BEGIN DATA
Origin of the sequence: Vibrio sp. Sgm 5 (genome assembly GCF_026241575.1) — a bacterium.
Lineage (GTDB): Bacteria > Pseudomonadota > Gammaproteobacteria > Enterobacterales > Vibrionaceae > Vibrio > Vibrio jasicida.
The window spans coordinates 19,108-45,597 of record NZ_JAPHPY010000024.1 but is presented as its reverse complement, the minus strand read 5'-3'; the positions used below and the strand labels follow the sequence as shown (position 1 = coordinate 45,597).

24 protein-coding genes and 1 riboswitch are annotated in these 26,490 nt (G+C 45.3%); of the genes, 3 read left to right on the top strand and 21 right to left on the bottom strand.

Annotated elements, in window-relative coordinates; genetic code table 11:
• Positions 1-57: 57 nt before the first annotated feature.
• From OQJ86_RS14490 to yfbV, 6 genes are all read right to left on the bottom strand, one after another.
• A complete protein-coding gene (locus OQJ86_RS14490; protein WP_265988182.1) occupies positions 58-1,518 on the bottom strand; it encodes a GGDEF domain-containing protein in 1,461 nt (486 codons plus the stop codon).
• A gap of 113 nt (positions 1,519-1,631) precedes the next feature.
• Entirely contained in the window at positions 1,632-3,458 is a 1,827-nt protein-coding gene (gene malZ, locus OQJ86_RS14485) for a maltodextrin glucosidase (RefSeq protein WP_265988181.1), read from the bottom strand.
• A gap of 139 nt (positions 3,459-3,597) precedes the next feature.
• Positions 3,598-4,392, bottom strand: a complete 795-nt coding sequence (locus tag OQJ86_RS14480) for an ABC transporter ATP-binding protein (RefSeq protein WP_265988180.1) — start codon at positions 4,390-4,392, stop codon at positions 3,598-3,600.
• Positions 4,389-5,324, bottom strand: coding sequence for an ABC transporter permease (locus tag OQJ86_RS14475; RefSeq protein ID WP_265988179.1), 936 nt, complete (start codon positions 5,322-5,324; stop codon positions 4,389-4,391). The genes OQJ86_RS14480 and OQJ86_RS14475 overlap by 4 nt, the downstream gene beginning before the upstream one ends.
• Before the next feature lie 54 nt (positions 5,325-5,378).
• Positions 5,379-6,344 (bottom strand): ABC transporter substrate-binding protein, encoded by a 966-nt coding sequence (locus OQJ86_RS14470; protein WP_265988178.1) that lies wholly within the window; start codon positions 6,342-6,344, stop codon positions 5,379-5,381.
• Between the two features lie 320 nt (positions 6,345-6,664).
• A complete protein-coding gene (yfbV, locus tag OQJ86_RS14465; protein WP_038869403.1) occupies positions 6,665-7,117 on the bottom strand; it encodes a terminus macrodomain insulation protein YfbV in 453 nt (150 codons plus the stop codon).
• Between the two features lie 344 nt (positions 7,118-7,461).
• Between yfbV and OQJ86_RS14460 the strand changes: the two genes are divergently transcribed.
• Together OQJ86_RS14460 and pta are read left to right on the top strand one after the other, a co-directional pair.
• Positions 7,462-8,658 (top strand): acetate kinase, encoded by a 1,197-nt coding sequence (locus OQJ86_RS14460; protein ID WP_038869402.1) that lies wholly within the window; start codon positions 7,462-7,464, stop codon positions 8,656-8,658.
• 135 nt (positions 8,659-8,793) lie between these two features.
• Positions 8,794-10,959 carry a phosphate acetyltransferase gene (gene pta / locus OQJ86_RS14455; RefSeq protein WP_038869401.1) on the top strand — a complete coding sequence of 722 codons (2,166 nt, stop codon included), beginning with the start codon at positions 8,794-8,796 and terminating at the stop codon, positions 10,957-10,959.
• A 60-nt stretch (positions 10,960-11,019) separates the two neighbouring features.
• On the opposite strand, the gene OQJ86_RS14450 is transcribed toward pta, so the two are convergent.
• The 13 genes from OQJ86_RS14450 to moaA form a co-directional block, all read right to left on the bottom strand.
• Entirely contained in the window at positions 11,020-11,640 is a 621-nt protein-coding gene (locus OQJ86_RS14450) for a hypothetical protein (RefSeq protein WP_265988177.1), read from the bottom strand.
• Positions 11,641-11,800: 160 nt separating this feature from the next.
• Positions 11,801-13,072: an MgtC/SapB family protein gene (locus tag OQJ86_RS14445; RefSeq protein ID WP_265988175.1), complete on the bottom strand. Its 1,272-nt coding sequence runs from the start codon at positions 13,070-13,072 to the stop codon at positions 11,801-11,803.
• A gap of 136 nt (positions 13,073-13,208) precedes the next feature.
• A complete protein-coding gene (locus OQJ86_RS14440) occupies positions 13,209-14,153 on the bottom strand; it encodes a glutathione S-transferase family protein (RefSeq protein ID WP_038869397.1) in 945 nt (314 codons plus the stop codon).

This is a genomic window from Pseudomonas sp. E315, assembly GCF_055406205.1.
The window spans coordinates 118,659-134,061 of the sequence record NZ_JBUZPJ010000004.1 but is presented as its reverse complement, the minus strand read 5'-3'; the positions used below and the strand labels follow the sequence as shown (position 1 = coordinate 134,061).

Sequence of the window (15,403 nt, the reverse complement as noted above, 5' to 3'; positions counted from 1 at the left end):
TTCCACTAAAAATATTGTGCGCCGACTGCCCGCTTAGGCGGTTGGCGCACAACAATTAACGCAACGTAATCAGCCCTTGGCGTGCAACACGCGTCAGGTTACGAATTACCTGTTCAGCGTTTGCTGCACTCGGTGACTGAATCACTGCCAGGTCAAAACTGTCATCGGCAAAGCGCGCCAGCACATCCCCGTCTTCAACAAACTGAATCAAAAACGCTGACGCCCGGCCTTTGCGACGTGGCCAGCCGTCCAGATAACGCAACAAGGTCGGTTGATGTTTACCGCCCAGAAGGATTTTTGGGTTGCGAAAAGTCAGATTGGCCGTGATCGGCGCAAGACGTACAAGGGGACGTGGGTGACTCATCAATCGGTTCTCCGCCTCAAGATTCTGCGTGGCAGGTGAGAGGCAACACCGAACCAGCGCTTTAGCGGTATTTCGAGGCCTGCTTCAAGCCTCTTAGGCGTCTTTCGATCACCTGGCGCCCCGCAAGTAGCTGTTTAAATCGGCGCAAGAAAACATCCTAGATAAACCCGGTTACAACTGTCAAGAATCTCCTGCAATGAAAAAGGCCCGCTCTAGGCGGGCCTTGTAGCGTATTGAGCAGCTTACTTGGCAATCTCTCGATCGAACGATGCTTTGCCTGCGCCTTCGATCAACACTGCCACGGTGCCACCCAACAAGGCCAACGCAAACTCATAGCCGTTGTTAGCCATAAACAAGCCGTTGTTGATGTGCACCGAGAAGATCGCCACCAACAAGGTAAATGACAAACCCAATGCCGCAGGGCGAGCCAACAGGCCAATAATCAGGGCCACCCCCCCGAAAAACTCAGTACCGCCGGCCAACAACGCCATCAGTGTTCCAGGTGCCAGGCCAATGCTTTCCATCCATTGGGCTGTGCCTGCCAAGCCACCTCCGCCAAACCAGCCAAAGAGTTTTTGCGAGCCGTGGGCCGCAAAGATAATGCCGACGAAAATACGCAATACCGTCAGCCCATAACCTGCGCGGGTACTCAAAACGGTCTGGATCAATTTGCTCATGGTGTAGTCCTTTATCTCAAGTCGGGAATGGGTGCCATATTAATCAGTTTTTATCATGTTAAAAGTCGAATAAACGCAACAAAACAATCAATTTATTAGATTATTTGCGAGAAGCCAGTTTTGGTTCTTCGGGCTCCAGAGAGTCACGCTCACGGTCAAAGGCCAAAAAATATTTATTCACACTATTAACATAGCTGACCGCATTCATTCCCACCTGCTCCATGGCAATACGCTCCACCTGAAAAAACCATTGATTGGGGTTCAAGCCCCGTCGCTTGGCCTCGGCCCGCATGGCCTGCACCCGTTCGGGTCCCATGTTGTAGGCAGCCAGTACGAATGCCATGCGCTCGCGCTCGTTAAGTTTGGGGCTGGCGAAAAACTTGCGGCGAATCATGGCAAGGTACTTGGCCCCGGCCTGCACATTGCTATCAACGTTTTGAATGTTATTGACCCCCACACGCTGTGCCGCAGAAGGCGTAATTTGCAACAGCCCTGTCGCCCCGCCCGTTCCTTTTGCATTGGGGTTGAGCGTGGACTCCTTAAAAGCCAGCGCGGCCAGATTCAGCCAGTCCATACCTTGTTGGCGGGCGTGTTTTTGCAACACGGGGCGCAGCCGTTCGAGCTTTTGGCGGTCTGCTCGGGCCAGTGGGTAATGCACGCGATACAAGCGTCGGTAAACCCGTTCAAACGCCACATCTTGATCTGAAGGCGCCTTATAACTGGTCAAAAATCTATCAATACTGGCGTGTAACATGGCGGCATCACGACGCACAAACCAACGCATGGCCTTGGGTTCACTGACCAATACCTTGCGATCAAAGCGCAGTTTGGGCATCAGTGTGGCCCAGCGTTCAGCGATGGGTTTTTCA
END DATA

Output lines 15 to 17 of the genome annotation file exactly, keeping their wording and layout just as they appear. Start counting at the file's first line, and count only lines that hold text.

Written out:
• Positions 5,379-6,344 (bottom strand): ABC transporter substrate-binding protein, encoded by a 966-nt coding sequence (locus OQJ86_RS14470; protein WP_265988178.1) that lies wholly within the window; start codon positions 6,342-6,344, stop codon positions 5,379-5,381.
• Between the two features lie 320 nt (positions 6,345-6,664).
• A complete protein-coding gene (yfbV, locus tag OQJ86_RS14465; protein WP_038869403.1) occupies positions 6,665-7,117 on the bottom strand; it encodes a terminus macrodomain insulation protein YfbV in 453 nt (150 codons plus the stop codon).